For many, summer is a time to hang out at a beach or park, laze in the sun, maybe take along a book — or, these days, an e-reader.
Reading and summer go together so well that numerous media outlets and publishers push a list of "beach reads" as the season approaches. Local libraries run programs for young people and often adults. Department stores move the books into a central aisle just like at Christmas. And everyone seems to have a great recommendation.
But for many young people, summer is a time when they don't have to read anymore. No more pencils, nor more books, no more ...
Well, you know how that chant goes, I'm sure. For a young person who is a reluctant reader or feels left behind in school because they're not quite at the same level as their peers, summer is a welcome reprieve.
However, really taking a break from reading becomes a self-perpetuating cycle, where the child loses skills over the summer that were clawed for tooth and nail during the school year. This is the dilemma many parents face: how to keep up their child's skills while still letting them revel in the freedom and fun of summer?
Enter Laubach Literacy's Summer Reading for Fun program. Since 1990, Newfoundland and Labrador Laubach Literacy Council with funding from the Student Works and Services Program and their own fundraising efforts has been matching at-risk readers with older mentor readers while also offering a summer camp-like list of activities.
"It's essential," says council director Margie Lewis, "to provide community-based one-on-one help for all learners. Our youngest readers get value from this program, enhancing or maintaining their literacy and numeracy skills where in the past, before this program, they would've fallen behind. Secondary and post-secondary students also benefit from the program, finding work in their home community and receiving special training and skills that will help them in their future education and career endeavours."
But it's not just about skills. It's also about fun. It is summer, after all!
Serving children from kindergarten on up, the Summer Reading for Fun program is completely free to families. Children get at least an hour a week of one-on-one tutoring as well as the opportunity to participate in group events and special fun days. The tutors receive a special 31-hour training course that helps them engage with young readers, so that even the one-on-one tutoring is more like play and less like school.
For many children, this can make a big difference. Without the pressure of school and performance and with the added bonus of turning learning into a social event, many children thrive and advance skills that they struggled with all school year. The program is touted as "bridging the gap" from June to September, but for some it allows them to soar right over that gap.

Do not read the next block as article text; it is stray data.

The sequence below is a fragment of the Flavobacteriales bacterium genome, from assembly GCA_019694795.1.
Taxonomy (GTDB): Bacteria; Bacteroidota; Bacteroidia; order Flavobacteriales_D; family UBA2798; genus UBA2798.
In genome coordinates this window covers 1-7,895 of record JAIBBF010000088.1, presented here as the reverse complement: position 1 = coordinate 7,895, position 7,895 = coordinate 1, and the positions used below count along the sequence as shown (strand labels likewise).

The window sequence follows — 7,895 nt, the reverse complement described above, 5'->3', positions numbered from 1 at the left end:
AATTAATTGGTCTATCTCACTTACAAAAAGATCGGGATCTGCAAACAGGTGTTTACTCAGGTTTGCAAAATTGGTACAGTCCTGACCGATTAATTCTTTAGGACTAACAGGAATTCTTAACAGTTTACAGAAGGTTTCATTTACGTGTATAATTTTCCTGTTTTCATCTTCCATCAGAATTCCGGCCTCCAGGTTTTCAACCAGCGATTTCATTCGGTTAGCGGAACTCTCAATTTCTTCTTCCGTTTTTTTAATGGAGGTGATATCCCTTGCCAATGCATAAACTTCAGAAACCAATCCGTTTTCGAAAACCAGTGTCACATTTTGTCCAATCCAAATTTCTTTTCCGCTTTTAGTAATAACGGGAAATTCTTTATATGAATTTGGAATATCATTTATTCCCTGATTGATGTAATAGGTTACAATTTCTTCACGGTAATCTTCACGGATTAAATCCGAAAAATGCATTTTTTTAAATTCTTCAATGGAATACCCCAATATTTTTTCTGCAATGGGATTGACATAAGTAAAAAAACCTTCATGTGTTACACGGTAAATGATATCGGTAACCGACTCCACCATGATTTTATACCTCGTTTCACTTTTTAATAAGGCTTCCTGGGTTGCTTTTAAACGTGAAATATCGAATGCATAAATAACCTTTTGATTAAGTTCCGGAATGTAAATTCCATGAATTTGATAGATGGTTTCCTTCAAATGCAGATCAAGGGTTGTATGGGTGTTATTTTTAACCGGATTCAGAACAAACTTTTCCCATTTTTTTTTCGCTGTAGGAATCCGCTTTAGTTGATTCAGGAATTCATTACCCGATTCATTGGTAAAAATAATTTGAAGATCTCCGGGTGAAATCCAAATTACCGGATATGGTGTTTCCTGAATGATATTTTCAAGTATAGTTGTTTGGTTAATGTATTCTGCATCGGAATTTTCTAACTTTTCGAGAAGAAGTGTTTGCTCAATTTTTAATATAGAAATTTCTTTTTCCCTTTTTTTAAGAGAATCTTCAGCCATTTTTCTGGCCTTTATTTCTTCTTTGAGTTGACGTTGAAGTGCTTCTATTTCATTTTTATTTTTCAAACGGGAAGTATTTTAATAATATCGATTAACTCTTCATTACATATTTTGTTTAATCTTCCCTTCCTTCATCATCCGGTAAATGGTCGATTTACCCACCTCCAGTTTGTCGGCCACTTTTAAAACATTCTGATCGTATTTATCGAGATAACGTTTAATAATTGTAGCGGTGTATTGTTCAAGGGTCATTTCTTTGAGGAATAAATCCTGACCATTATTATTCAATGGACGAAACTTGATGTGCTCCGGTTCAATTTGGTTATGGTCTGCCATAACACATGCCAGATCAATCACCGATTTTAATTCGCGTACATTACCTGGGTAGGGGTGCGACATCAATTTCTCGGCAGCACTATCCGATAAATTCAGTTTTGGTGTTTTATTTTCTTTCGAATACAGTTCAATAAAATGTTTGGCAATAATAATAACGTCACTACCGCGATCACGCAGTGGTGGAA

In many ways the program offers a lot that our schools no longer seem able to: individualized attention and extracurricular learning opportunities. Each child works at their own level and progresses at their own pace with an assigned tutor — this is the cornerstone of all Laubach "Each One Teach One" programs.
It is fitting that children be exposed to a style and method of learning that had its origins in grassroots education. Frank Laubach was a missionary who sought to teach local tribal groups how to communicate in written language.
When his programs lost funding and he could no longer hire teachers, a village elder proclaimed that each person who had already been taught to read should take another villager under their tutelage and teach them to read — and thus was born the "Each One Teach One" philosophy: a grassroots community-based approach to supporting other members of our community in their learning journey.
Where institutions struggle and sometimes fail, students always have promise, and that is the beauty of programs like Summer Reading for Fun. The ability to engage children one on one, pander to their learning style, and make the whole process enjoyable can well be the factors that influence whether a child learns to actually enjoy reading — regardless of their skill level. In my opinion and experience, as long as a child enjoys reading, the rest will fall into place.
Summer Reading for Fun is being held at sites throughout the province. Here in Corner Brook, there are two sites. One is located at the old Ivy Court Community Centre in Dunfield Park. Registration for the program takes place on June 26 from 1 p.m. to 4 p.m. The other site is at the College of the North Atlantic campus on O'Connell Drive. Registration for that program will take place on July 3, from 10 a.m. to 1 p.m.
Referral forms will be sent to schools this week.
If you think your child would benefit from this program, please ask your teacher to refer him or her. The program is free and open but priority is given to referred students.
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